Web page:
In the EU-US trade negotiations (TTIP/TAFTA) the US tabled a proposal that would prohibit to require local data storage. If the EU accepts this proposal, the EU would give away an instrument essential to protect privacy.
On 5 March 2014 the Greens/EFA group in the European Parliament organised a meeting on the complex relationship between data protection, the Transatlantic Trade and Investment Partnership (TTIP), and the general context of EU-US relations after the Snowden revelations.
During the meeting EU commission trade negotiator Jan-Willem Verheijden said that privacy is not in the EU negotiating mandate. The EU did not table text. The US did table a proposal in the eCommerce chapter, with a general proposal on data flows, and a prohibition on parties to require local data storage.
So the problem is that privacy is not on the table in the TTIP negotiations, but data flows are, which indirectly brings privacy onto the table. Trade negotiations are not a good forum for policy development and privacy is not in the mandate. The only way to solve this problem is to keep data flows out of TTIP.
Suspension of flows of personal data has to be possible. Particularly, but not only because privacy and data protection are fundamental rights in European law, ghe EU must be able to say: as long as our conditions are not met, personal data can not travel across the border. When this measure is executed, data will have to temporarily stay on a local server. This amounts to a temporary local data storage obligation, which would be in conflict with a prohibition on parties to require local data storage, unless this falls under a general exception or the right to regulate.
The general rule will become free flow of personal data and the EU may have an exception to protect privacy. Or may not. Who is going to decide on that? Arbitrators who are trade specialists, not human rights specialists and may find free flows of data more important than privacy. Or worse, investor-to-state dispute settlement tribunals. The EU would give away an instrument essential to protect privacy.
Trade negotiations are not a good forum to protect privacy. First, negotiators and companies work together to remove obstacles to trade. Companies want free flows of data across borders. For companies, anything that hinders free flows of data, is a trade irritant that should be removed. Second, trade negotiations take place behind closed doors. Citizens do not have access to draft texts. Companies have more access. Third, the commission created an expert group of 14 people, half business, half civil society, with greater access to information. This is a step in the right direction. But 7 people can not represent civil society and even they do not have access to the relevant texts. The devil is in the details. When texts are secret, it is impossible to give precise feedback. There is serious risk on badly drafted rules and definitions. After the negotiations are over, the Commission will publish a final text. This brings us to the ratification phase.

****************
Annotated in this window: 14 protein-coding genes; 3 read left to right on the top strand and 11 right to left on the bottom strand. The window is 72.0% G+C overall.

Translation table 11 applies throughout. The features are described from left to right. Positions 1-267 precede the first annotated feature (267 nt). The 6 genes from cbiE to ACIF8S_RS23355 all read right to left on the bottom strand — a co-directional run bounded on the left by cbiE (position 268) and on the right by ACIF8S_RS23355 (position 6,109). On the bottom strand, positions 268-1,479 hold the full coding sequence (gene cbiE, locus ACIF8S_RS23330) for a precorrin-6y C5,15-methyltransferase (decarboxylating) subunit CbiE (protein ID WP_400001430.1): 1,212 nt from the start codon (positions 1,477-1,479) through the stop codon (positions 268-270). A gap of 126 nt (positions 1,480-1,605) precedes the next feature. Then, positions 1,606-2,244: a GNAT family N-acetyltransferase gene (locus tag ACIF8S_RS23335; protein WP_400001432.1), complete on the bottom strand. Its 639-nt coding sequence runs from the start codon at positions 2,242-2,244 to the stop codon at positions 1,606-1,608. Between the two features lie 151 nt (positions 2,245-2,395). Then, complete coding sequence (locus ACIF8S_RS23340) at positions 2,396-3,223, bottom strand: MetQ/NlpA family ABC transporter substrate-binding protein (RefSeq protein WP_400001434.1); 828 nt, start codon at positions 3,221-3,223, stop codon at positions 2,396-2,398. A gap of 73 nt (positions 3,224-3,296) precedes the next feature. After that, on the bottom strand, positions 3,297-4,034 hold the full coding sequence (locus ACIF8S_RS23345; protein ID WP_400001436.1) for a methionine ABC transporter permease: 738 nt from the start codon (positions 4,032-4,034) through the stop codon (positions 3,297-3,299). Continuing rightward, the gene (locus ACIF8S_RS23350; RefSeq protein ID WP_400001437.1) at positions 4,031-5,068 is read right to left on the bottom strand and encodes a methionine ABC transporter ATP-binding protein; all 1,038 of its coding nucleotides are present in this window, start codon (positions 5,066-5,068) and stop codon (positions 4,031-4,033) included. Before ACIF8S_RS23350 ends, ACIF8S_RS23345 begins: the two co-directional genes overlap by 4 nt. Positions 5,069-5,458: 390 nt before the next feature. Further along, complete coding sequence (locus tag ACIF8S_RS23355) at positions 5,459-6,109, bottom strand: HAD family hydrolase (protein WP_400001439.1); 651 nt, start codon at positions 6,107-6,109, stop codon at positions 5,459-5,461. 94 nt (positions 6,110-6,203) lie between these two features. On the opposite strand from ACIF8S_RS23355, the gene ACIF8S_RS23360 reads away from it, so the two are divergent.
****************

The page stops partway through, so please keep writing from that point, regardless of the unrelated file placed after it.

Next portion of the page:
The European Parliament only has a yes or no vote. If a human rights impact assessment concludes there are human rights issues, there is no possibility to change the text, there is only a yes or no vote.
Trade agreements are a package, no amendments are possible. The political capital invested in TTIP is enormous. Even if the end result of TTIP is disappointing, the Commission will have to sell it as a success. In the ratification phase there will only be a yes or no vote and the pressure to say yes to TTIP will be enormous. There is a serious risk that badly drafted rules and definitions will slip through.
In conclusion, there are systemic issues with trade negotiations, with the ratification of agreements, and with the interpretation of agreements.
Inclusion of free flows of data in TTIP will make privacy an issue to be decided by TTIP dispute settlement tribunals. The EU will lose leverage needed to protect privacy. In addition, investor-to-state dispute settlement may further undermine privacy.
Full article ‘US wants to outlaw EU cloud in TTIP negotiations’ (06.03.14)
Transatlantic Data Flows and the Trade and Investment Partnership (TTIP) (05.03.14)
The LIBE report on the US NSA surveillance programme, surveillance bodies in various Member States and their impact on EU citizens’ fundamental rights and on transatlantic cooperation in Justice and Home Affairs (21.02.14)
(Contribution by Ante Wessels – FFII)